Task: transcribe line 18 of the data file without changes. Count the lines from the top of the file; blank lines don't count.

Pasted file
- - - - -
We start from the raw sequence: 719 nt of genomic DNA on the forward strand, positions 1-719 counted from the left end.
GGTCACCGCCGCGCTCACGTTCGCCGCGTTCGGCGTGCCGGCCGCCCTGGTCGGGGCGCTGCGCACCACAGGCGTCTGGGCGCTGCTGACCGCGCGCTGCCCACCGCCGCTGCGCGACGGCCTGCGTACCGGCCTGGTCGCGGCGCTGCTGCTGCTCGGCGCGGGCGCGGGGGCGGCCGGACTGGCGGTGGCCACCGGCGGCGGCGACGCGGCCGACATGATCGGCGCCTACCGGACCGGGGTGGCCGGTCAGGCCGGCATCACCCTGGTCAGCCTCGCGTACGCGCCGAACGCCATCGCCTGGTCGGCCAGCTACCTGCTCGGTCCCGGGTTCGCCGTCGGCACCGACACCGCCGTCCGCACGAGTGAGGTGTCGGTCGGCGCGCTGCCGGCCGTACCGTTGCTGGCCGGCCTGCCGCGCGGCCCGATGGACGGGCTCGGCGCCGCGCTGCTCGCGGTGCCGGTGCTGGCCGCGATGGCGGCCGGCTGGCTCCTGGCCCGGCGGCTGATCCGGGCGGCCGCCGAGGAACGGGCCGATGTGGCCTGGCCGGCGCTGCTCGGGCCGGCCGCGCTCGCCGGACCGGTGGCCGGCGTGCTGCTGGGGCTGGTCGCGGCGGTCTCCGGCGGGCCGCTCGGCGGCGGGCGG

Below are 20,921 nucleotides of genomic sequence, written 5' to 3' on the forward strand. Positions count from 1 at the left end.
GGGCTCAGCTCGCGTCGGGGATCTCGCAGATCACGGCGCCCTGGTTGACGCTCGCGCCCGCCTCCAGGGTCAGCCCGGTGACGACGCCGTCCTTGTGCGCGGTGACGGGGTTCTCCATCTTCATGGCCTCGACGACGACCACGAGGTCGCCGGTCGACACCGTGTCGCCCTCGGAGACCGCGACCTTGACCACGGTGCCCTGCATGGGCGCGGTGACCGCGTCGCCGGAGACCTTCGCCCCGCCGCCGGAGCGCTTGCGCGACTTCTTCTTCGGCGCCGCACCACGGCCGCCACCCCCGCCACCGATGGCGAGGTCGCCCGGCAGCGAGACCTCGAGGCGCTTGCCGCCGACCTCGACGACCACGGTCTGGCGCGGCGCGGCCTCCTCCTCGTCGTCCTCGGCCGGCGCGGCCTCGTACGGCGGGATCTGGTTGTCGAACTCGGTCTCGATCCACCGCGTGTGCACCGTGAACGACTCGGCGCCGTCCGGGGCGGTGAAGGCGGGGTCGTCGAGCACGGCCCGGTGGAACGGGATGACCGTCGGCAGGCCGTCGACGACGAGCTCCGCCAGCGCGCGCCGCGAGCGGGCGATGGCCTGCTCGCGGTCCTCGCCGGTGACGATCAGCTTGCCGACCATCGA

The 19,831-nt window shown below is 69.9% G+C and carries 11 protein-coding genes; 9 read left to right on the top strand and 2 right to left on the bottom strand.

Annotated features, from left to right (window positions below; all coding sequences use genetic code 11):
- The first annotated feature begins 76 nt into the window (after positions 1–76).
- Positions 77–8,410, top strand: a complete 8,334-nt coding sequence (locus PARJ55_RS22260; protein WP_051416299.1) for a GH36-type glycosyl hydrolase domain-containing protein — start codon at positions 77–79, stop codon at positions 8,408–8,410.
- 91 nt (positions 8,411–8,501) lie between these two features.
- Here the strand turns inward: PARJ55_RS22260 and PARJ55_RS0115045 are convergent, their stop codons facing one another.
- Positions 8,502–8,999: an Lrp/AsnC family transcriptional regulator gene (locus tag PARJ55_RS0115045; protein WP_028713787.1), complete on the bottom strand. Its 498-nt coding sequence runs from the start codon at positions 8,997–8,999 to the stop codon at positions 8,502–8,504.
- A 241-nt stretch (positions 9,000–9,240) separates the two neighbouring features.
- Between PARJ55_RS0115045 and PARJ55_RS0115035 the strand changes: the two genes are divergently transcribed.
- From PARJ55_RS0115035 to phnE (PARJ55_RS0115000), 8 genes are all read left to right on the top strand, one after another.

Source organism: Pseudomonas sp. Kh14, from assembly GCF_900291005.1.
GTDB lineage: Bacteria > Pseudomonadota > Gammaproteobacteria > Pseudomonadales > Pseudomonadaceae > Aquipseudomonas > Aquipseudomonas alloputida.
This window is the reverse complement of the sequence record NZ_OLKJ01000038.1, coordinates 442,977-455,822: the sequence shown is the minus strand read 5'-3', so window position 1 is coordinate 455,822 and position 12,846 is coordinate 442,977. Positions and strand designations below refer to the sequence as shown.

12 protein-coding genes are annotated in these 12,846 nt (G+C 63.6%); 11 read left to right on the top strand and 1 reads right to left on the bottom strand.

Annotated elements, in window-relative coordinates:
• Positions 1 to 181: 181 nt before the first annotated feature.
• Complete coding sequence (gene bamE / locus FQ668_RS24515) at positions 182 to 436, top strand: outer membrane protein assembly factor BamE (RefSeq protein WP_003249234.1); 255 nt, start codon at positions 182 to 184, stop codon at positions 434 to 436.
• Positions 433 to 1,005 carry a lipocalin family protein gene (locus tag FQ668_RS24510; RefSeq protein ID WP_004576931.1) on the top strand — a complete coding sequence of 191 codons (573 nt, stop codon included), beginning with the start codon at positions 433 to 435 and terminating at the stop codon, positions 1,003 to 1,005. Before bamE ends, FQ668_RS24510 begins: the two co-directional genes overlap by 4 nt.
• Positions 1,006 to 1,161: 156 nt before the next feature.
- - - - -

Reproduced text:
12 protein-coding genes are annotated in these 12,846 nt (G+C 63.6%); 11 read left to right on the top strand and 1 reads right to left on the bottom strand.